Against the Grain: Sickness and Wealth

[Editor's Note: This is a partial transcript of Against the Grain, a radio show hosted and co-produced by C.S. Soong and produced by Sasha Lilley. Against the Grain airs Monday through Wednesday on Pacifica Radio station KPFA 94.1 in Berkeley, Calif. This show originally aired on April 19, 2006, and is available as a podcast from]

You are listening to Against the Grain on Pacifica Radio and online at, my name is C.S. Soong.

More money goes into healthcare in this country than anywhere else in the world. Money devoted to medical care and medical research and the latest technology would seem to point the way to a healthy population -- healthier, you might assume, than all the other countries who spend less than us on health care, which is to say all other countries.

But, says my first guest today, that is not the case. Well, what's the reason then? What individual behaviors, or social or economic factors, correlate most strongly with better or worse population health? Today I'm joined by two contributors to a book entitled "Sickness and Wealth: The Corporate Assault on Global Health." Later in the hour we'll be joined by an epidemiologist and activist named Tim Holtz, who's co-authored an essay about the resurgence of malaria in certain parts of the world.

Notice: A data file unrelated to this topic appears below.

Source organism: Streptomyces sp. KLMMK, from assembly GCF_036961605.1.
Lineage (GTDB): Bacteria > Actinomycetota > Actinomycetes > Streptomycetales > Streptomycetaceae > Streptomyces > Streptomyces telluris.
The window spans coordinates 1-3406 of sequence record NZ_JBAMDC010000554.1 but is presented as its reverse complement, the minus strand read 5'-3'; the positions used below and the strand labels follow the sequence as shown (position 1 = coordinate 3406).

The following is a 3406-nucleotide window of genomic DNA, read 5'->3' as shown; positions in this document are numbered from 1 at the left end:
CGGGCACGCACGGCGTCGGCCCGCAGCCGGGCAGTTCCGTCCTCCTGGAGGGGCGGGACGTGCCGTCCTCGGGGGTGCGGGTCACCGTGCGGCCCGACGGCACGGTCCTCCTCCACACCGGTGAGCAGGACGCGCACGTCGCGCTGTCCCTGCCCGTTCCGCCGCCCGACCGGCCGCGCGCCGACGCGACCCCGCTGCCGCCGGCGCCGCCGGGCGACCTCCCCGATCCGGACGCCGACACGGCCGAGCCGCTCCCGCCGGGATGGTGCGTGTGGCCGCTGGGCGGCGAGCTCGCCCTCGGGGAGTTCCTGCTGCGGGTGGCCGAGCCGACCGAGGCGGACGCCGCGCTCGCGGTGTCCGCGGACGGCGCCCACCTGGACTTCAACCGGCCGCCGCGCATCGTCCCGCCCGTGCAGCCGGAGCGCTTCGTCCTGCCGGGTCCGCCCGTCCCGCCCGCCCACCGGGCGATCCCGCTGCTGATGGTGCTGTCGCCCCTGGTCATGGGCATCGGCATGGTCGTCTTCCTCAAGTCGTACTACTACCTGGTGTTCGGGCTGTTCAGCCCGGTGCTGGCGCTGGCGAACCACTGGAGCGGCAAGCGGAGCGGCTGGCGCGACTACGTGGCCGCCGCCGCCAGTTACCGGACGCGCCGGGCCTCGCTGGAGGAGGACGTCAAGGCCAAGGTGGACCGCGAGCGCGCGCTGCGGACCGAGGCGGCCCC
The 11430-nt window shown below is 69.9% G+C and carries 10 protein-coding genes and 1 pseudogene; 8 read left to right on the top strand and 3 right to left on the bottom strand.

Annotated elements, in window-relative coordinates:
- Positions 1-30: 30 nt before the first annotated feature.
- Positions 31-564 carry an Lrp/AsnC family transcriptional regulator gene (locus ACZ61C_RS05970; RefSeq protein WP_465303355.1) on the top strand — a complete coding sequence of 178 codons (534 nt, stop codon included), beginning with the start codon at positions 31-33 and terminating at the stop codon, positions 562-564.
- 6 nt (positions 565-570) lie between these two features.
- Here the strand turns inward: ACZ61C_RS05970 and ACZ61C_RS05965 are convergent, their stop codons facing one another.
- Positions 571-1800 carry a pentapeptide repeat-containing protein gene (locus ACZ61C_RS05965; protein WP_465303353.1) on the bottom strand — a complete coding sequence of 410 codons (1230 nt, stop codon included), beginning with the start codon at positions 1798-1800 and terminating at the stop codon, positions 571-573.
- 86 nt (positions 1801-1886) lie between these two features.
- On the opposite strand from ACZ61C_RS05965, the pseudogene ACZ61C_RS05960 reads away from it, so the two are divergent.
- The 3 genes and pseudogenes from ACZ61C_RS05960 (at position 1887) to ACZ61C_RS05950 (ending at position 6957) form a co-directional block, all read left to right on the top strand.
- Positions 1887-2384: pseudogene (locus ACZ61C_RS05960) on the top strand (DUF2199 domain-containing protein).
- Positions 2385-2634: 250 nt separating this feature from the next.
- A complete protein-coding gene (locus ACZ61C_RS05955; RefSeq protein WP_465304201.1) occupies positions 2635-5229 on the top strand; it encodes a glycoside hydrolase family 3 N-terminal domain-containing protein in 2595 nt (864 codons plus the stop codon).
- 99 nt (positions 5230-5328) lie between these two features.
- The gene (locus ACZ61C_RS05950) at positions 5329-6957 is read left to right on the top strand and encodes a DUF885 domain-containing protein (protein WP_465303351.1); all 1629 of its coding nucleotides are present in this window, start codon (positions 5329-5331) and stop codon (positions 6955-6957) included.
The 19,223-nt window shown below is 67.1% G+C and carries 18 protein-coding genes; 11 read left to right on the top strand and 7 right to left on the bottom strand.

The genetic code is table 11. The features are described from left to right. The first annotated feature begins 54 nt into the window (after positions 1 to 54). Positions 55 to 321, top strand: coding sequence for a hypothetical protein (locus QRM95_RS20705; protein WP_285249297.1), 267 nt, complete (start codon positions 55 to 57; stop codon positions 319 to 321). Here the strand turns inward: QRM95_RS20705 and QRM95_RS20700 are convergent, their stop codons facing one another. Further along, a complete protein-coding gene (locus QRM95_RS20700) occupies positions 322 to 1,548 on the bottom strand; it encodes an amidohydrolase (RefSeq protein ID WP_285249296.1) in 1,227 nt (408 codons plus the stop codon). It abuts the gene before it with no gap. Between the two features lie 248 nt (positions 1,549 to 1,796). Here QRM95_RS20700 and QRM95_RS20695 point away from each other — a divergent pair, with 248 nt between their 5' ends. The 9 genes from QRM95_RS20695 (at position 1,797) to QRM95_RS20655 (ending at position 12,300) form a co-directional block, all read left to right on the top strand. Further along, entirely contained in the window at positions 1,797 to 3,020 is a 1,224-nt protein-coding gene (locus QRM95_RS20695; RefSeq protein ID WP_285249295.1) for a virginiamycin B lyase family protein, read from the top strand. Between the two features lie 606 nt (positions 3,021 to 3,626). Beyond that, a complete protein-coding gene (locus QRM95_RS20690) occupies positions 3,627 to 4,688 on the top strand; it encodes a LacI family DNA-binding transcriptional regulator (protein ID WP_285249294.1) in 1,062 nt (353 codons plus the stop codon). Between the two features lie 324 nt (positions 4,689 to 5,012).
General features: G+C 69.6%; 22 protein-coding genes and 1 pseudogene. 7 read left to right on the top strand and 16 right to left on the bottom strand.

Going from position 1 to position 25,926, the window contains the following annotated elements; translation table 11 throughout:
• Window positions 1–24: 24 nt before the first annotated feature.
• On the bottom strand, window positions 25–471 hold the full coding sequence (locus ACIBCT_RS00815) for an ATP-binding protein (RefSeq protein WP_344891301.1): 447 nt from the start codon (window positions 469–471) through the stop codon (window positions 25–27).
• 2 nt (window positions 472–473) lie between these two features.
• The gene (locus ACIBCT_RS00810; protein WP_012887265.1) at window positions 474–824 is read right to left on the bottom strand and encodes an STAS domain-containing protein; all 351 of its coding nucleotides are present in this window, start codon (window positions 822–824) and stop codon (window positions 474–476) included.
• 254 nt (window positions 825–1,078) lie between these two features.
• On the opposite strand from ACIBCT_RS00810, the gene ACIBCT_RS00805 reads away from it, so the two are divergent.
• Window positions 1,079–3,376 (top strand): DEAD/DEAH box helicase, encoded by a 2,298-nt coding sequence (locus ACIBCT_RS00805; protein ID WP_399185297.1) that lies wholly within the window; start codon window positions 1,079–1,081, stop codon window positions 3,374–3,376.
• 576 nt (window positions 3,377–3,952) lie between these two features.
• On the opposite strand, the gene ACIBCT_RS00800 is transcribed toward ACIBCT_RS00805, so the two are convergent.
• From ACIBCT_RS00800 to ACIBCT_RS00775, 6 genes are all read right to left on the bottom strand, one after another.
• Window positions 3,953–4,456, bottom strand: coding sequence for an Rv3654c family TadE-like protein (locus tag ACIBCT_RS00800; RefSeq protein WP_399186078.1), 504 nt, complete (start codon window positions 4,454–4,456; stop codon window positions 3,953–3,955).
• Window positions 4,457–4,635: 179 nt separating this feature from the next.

We begin with Stephen Bezruchka, who teaches in the International Health Program at the University of Washington School of Public Health and Community Medicine. Stephen has worked as a physician for more than 30 years in the US, Canada and Nepal; his academic work focuses on the weaknesses of the US health system and the declining health of Americans relative to people in other countries. He joins us now from Seattle; welcome to you. Let's get some basic facts established first. How much money is spent on health care in this country relative to the rest of the world?

The rest of this episode of Against the Grain is available for download from AlterNet and by as a podcast from

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